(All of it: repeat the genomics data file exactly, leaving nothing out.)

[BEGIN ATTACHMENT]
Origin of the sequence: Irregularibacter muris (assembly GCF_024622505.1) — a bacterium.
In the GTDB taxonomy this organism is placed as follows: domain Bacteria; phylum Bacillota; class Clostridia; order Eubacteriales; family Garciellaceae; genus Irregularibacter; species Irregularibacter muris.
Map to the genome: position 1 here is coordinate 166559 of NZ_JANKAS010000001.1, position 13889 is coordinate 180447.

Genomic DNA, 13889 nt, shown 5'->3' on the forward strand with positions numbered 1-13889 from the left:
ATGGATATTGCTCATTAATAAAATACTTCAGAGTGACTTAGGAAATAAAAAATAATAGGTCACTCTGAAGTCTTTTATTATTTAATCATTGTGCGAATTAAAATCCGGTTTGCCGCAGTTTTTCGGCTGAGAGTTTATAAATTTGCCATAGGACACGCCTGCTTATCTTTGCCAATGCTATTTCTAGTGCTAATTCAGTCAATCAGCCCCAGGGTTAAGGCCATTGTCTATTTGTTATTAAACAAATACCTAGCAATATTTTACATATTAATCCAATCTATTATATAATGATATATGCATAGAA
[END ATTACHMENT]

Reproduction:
Origin of the sequence: Irregularibacter muris (assembly GCF_024622505.1) — a bacterium.
In the GTDB taxonomy this organism is placed as follows: domain Bacteria; phylum Bacillota; class Clostridia; order Eubacteriales; family Garciellaceae; genus Irregularibacter; species Irregularibacter muris.
Map to the genome: position 1 here is coordinate 166559 of NZ_JANKAS010000001.1, position 13889 is coordinate 180447.

Genomic DNA, 13889 nt, shown 5'->3' on the forward strand with positions numbered 1-13889 from the left:
ATGGATATTGCTCATTAATAAAATACTTCAGAGTGACTTAGGAAATAAAAAATAATAGGTCACTCTGAAGTCTTTTATTATTTAATCATTGTGCGAATTAAAATCCGGTTTGCCGCAGTTTTTCGGCTGAGAGTTTATAAATTTGCCATAGGACACGCCTGCTTATCTTTGCCAATGCTATTTCTAGTGCTAATTCAGTCAATCAGCCCCAGGGTTAAGGCCATTGTCTATTTGTTATTAAACAAATACCTAGCAATATTTTACATATTAATCCAATCTATTATATAATGATATATGCATAGAA